The Stain Of Gambling…

There was a time when the NCAA refused to allow a state – – Nevada to be specific – – to host any sort of championship event because that state had the taint of sports gambling associated with it.  The NCAA could – – and did – – get away with that farcical stance because the US Congress in its infinite wisdom passed a law designed to “protect” professional and amateur sports from the evils of gambling.  And then the US Supreme Court said that law was null and void because it was unconstitutional.  Previous NCAA Presidents like Cedric Dempsey, Myles Brand and Mark Emmert smugly dismissed Nevada in general – – and Las Vegas very specifically – – as possible sites for any sort of important NCAA event.

Myles Brand has cast off his mortal coil; he has gone to the great amateur sports venue in the sky.  Dempsey and Emmert are still exchanging oxygen in our biosphere so they can deal with the ignominy they so richly deserve as we look at only men’s college basketball as one NCAA sport and how it has found ways to exist in Nevada in 2023.  I may have missed some activities here, but my list demonstrates that any and all of the self-righteous bleatings of the NCAA in the past were nothing more than self-righteous bleatings:

  1. The PAC-12 held its Conference Championship Tournament in Las Vegas
  2. The Mountain West Conference held its Conference Championship Tournament in Las Vegas.
  3. The WAC held its Conference Championship Tournament in Las Vegas.
  4. The WCC held its Conference Championship Tournament in Las Vegas.

As if that were insufficient to rub the noses of those prigs in the reality of 2023 in the US and the existence of gambling on men’s college basketball that existed before and during the barren times overseen by these recent NCAA barons, add these events to the 2023 list of activities in the sinful environs of Nevada and Las Vegas:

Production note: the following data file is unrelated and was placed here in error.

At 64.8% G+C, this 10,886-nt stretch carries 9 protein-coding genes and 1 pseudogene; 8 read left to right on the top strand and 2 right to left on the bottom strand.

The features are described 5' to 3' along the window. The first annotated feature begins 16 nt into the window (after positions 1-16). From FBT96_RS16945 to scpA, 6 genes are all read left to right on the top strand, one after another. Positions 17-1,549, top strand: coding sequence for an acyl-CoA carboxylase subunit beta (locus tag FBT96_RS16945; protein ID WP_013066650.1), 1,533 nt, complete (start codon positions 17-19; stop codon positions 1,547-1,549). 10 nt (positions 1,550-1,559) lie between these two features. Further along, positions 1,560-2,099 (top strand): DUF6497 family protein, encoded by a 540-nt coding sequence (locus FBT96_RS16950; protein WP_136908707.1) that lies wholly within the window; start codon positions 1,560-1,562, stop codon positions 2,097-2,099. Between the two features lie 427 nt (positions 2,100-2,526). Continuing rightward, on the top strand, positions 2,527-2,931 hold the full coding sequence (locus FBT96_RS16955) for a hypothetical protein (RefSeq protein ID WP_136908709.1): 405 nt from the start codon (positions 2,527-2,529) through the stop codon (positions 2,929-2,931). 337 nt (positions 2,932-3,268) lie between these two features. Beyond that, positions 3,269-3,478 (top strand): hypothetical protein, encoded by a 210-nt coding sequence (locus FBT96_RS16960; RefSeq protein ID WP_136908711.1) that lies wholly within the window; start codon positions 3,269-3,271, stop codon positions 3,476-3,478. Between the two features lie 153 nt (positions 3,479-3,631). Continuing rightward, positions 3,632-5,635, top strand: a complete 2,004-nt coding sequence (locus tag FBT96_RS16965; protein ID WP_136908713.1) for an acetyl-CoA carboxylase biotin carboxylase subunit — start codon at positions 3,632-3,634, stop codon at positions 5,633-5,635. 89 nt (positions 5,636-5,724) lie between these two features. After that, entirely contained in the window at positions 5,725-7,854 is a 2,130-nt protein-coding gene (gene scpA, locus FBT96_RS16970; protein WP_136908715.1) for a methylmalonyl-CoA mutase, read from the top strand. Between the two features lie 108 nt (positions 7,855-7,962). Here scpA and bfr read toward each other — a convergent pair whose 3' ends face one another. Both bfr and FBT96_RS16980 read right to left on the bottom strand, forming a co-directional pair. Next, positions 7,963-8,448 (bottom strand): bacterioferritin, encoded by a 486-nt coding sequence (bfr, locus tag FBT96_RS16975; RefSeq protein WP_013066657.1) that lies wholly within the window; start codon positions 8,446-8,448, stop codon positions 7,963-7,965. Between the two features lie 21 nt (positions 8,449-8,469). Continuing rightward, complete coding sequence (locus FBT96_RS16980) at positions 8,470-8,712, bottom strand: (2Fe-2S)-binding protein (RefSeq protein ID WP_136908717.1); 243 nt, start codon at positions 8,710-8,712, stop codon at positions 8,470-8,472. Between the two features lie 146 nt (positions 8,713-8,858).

1. The NIT Final Four will be in Las Vegas this year.
  2. The NCAA’s own March Madness West Regional Final games will be in Las Vegas this year.

And I am willing to go out on a limb and predict that with all of that overbearing pressure on the games played by those so-called “student-athletes”, the most annoying song from the musical Annie has relevance here because:

  • The sun will come up tomorrow – – and then – –
  • The sun will come out tomorrow.

Do not anticipate any statements of sorrow for being wrong from Cedric Dempsey and/or Mark Emmert.  They will be watching the games and pretending that any gambling on those games is done by unrepentant degenerates in our society who have been given license to yield to the Devil’s temptations by the miscalculations of the US Supreme Court.  I prefer to think that it is the time for real people in the US to rub the noses of those two goofs in the waste products of every NCAA basketball athlete who participated in an event in Las Vegas this year and managed to come away from it without the stain of scandal attached to his name forever and ever.

Oh, and by the way, the current mavens who chart the course of March Madness which is the single largest revenue stream left for the NCAA to live on have decided to stage the Final Four – – the Holy Grail of each and every NCAA competition – – in Las Vegas, NV in 2028.